He compares the previous statistics against the ones gathered back in November 2015, both in numbers and graphs. He shows the stats for the PHP versions being used and for the PHP versions that are required. It's interesting to see that there's been a good uptick in supported versions including PHP 7.0+.

tagged: packagist statistics version composer usage requirement

Link: https://seld.be/notes/php-versions-stats-2016-1-edition

TutsPlus.com:
What Are Laravel Exceptions?
Apr 18, 2016 @ 12:25:35

In a new tutorial posted on the TutsPlus.com site they get into some detail about what exceptions are in Laravel-based applications, when to use them and how to make your own.

As a PHP developer, you may use exceptions, because they allow you to notice when something has gone wrong or the user has acted in an unusual way (such as division by zero). Without exceptions, your application would end up presenting unwanted errors and being much more difficult to debug. It is also important that you halt execution immediately and take another course of action.

Exceptions are really simple, and they will make your development progress easier. When you learn how to use exceptions, this will be a usual part of your development.

They start by explaining what exceptions are (in the strictest sense, a definition from Martin Fowler) and an example of how one is caught in PHP. They briefly talk about when to use exceptions and how they're implemented in Laravel. The post finishes with a look at creating your own exception types and where to place them in your application. They also make the suggestion of using the Assertion package to verify data and catch the AssertionFailedException if there's an issue.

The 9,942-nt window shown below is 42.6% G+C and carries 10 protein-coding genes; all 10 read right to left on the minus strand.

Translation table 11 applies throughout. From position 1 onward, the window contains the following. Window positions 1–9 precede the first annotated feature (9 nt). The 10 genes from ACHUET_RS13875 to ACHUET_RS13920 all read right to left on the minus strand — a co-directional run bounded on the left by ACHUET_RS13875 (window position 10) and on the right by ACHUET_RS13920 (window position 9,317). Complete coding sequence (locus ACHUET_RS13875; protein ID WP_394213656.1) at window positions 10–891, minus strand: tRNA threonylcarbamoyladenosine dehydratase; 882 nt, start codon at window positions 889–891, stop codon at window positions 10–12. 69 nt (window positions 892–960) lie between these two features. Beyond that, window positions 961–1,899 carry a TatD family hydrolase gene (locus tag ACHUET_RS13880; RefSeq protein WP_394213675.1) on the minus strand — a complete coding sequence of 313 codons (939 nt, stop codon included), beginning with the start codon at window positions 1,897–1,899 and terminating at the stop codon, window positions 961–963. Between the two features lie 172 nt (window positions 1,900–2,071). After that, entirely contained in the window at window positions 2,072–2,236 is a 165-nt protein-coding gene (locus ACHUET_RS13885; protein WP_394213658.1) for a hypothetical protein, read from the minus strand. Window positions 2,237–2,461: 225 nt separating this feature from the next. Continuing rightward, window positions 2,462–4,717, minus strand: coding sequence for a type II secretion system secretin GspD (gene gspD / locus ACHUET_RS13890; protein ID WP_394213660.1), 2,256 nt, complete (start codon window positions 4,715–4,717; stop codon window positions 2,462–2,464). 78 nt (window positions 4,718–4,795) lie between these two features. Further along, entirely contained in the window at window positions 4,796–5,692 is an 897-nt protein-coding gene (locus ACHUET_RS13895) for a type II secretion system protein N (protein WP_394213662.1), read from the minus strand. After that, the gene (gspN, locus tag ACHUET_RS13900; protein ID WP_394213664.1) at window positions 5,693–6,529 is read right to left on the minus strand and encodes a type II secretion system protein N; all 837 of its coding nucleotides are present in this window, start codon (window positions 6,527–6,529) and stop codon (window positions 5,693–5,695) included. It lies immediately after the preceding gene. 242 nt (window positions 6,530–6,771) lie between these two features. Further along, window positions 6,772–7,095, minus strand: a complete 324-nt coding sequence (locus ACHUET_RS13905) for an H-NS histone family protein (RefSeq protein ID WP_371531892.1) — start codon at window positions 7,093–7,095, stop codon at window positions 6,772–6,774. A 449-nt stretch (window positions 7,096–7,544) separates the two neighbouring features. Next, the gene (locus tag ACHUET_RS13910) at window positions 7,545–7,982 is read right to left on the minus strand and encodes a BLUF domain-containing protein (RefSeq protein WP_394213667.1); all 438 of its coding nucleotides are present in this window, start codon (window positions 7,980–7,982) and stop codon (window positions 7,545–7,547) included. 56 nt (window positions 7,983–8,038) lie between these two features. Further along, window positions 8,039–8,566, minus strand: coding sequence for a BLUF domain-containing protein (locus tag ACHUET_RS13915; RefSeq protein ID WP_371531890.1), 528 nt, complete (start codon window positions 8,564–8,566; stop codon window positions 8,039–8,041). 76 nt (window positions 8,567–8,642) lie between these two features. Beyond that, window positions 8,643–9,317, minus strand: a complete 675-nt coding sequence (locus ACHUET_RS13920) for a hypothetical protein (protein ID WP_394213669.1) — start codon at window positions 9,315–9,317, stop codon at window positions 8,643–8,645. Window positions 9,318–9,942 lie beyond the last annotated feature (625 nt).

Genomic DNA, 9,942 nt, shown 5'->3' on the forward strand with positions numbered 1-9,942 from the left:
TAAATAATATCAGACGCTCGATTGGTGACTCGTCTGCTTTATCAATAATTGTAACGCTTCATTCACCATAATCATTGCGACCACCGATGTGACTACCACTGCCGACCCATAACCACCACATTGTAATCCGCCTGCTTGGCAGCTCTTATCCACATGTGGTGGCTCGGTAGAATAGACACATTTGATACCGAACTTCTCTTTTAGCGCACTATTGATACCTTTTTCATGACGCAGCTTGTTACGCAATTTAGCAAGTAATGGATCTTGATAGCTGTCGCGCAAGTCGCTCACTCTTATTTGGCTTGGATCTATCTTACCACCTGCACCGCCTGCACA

tagged: laravel exception example tutorial overview usage

Link: http://code.tutsplus.com/tutorials/what-are-laravel-exceptions--cms-25816

Laravel Daily:
Holywar: when to use Laravel vs WordPress?
Feb 18, 2016 @ 11:09:15

On the Laravel Daily site there's an interesting article that shares some opinions on when to use Laravel and when to use WordPress as a base for your applications.

In PHP world there are two big groups of developers – those who work with Content Management Systems (WordPress, Drupal etc.) and those with frameworks (Laravel, Symfony etc.). And rarely people work with both worlds – cause their philosophy is fundamentally different.

But when you get a new project from a client – how to decide whether Laravel is the best choice? Or maybe simple WordPress would be enough and would save time/money? Sometimes it’s not that easy to decide. So here are my tips – questions you need to ask.

In the remainder of the article he suggests four questions to ask yourself to help make the decision one way or another:

  • Content or user actions?
  • Plugins or packages?
  • MVP or serious project?
  • Who will work on the project?

He elaborates on each point with a bit more context and criteria that could help answer the question in your case.

tagged: laravel wordpress usage questions evaluate decision

Link: http://laraveldaily.com/holywar-when-to-use-laravel-vs-wordpress/